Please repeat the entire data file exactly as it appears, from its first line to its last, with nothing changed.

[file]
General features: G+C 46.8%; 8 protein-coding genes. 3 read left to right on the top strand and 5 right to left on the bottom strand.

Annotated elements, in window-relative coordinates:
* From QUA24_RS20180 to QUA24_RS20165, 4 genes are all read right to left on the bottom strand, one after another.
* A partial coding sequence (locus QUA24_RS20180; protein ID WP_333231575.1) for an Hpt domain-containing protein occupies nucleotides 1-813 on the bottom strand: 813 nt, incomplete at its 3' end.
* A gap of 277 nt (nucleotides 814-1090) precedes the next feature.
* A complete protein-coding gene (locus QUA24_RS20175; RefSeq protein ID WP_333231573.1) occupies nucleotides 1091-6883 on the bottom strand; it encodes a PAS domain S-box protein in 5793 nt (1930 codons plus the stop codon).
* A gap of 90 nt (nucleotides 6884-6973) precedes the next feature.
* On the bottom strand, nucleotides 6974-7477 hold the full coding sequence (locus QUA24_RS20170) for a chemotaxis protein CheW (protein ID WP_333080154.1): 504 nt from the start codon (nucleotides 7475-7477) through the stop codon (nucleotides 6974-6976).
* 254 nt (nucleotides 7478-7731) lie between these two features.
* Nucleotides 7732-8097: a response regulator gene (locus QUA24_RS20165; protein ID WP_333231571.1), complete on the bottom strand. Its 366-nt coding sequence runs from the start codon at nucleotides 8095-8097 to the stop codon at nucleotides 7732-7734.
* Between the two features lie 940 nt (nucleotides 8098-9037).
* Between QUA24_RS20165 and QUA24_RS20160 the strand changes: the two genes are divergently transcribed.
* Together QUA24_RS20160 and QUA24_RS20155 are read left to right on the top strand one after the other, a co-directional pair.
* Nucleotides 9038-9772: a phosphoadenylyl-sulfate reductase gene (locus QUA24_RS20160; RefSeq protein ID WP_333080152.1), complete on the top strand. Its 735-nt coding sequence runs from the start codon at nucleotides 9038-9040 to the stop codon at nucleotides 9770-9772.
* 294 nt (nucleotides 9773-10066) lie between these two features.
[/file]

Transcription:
General features: G+C 46.8%; 8 protein-coding genes. 3 read left to right on the top strand and 5 right to left on the bottom strand.

Annotated elements, in window-relative coordinates:
* From QUA24_RS20180 to QUA24_RS20165, 4 genes are all read right to left on the bottom strand, one after another.
* A partial coding sequence (locus QUA24_RS20180; protein ID WP_333231575.1) for an Hpt domain-containing protein occupies nucleotides 1-813 on the bottom strand: 813 nt, incomplete at its 3' end.
* A gap of 277 nt (nucleotides 814-1090) precedes the next feature.
* A complete protein-coding gene (locus QUA24_RS20175; RefSeq protein ID WP_333231573.1) occupies nucleotides 1091-6883 on the bottom strand; it encodes a PAS domain S-box protein in 5793 nt (1930 codons plus the stop codon).
* A gap of 90 nt (nucleotides 6884-6973) precedes the next feature.
* On the bottom strand, nucleotides 6974-7477 hold the full coding sequence (locus QUA24_RS20170) for a chemotaxis protein CheW (protein ID WP_333080154.1): 504 nt from the start codon (nucleotides 7475-7477) through the stop codon (nucleotides 6974-6976).
* 254 nt (nucleotides 7478-7731) lie between these two features.
* Nucleotides 7732-8097: a response regulator gene (locus QUA24_RS20165; protein ID WP_333231571.1), complete on the bottom strand. Its 366-nt coding sequence runs from the start codon at nucleotides 8095-8097 to the stop codon at nucleotides 7732-7734.
* Between the two features lie 940 nt (nucleotides 8098-9037).
* Between QUA24_RS20165 and QUA24_RS20160 the strand changes: the two genes are divergently transcribed.
* Together QUA24_RS20160 and QUA24_RS20155 are read left to right on the top strand one after the other, a co-directional pair.
* Nucleotides 9038-9772: a phosphoadenylyl-sulfate reductase gene (locus QUA24_RS20160; RefSeq protein ID WP_333080152.1), complete on the top strand. Its 735-nt coding sequence runs from the start codon at nucleotides 9038-9040 to the stop codon at nucleotides 9770-9772.
* 294 nt (nucleotides 9773-10066) lie between these two features.